Author Archives: Colliers International | Pittsburgh
Justin Kline, Investment Sales Associate at Colliers International | Pittsburgh, recently graduated from the Leadership Pittsburgh LDI Class XXIV. Kline, alongside the 50 members in his cohort, completed 31 credits in leadership sessions and activities, participated in an overnight retreat and implemented community impact projects over the course of 9 months.
According to the Leadership Pittsburgh website, LDI is a leadership training program for high-potential young professionals that utilizes data-driven training models and provides access to experts who share experiences. The goal of LDI is to build future leaders of the Pittsburgh community.
“We are proud of the accomplishments of Justin Kline, and his 50 fellow LDI XXIV participants, in successfully completing the Leadership Development Initiative program,” said Sarah Miele, Program Manager for Leadership Pittsburgh. “We at Leadership Pittsburgh Inc. are inspired to know that our region’s future is in the hands of these incredibly talented leaders.”
Kline now joins a network of 2,400 Leadership Pittsburgh alumni.
Miele continues, “As they follow in the footsteps of alumni that came before them, we look forward to their enhanced engagement in the civic sector of our community and to their contributions in making Pittsburgh truly the most livable city.”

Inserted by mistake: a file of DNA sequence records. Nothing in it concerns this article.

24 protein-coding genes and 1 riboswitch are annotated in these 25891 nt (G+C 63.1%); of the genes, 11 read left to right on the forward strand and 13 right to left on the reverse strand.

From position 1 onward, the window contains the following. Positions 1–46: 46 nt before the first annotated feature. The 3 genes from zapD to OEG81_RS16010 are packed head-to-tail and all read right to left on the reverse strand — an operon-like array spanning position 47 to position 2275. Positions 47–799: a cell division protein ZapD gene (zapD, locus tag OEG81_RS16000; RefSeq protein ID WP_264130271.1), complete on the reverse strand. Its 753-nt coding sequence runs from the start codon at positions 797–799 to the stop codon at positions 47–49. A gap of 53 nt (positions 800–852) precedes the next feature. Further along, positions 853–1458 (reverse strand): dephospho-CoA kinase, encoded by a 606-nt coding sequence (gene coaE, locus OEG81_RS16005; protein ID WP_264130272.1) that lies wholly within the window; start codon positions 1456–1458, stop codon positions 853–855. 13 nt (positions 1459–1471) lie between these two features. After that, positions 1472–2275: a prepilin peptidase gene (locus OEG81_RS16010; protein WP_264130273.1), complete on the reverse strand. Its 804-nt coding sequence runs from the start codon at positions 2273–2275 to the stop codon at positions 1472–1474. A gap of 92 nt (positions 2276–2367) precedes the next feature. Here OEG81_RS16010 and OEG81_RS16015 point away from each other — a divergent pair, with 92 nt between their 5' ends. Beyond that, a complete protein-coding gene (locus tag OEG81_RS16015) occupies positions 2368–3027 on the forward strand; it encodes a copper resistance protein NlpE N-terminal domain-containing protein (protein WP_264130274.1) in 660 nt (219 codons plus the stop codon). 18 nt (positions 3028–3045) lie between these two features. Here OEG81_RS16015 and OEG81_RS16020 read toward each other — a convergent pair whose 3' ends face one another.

“Colliers International l Pittsburgh is extremely proud of the commitment that Justin has shown with his graduation from the LDI program,” said Gregg Broujos, Managing Director & Founding Principal at Colliers International | Pittsburgh. “As a young businessman in an extremely competitive industry, Justin chose to better define his leadership capabilities, while also examining more ways to help our communities throughout Western Pennsylvania.”
With the inauguration of President Trump fresh in our minds, it would be appropriate to discuss the impact of a new presidency on the retail real estate world. Will new tariffs impact retailers like Best Buy and Walmart, or could new manufacturing emerge that might lower costs? Instead of discussing these weighty issues, and because Colliers International | Pittsburgh has its priorities straight, we would prefer to talk about beer. Specifically the burgeoning microbrewery explosion we have seen in our region.
Combined with a hot restaurant scene, Pittsburgh’s food options have never been better.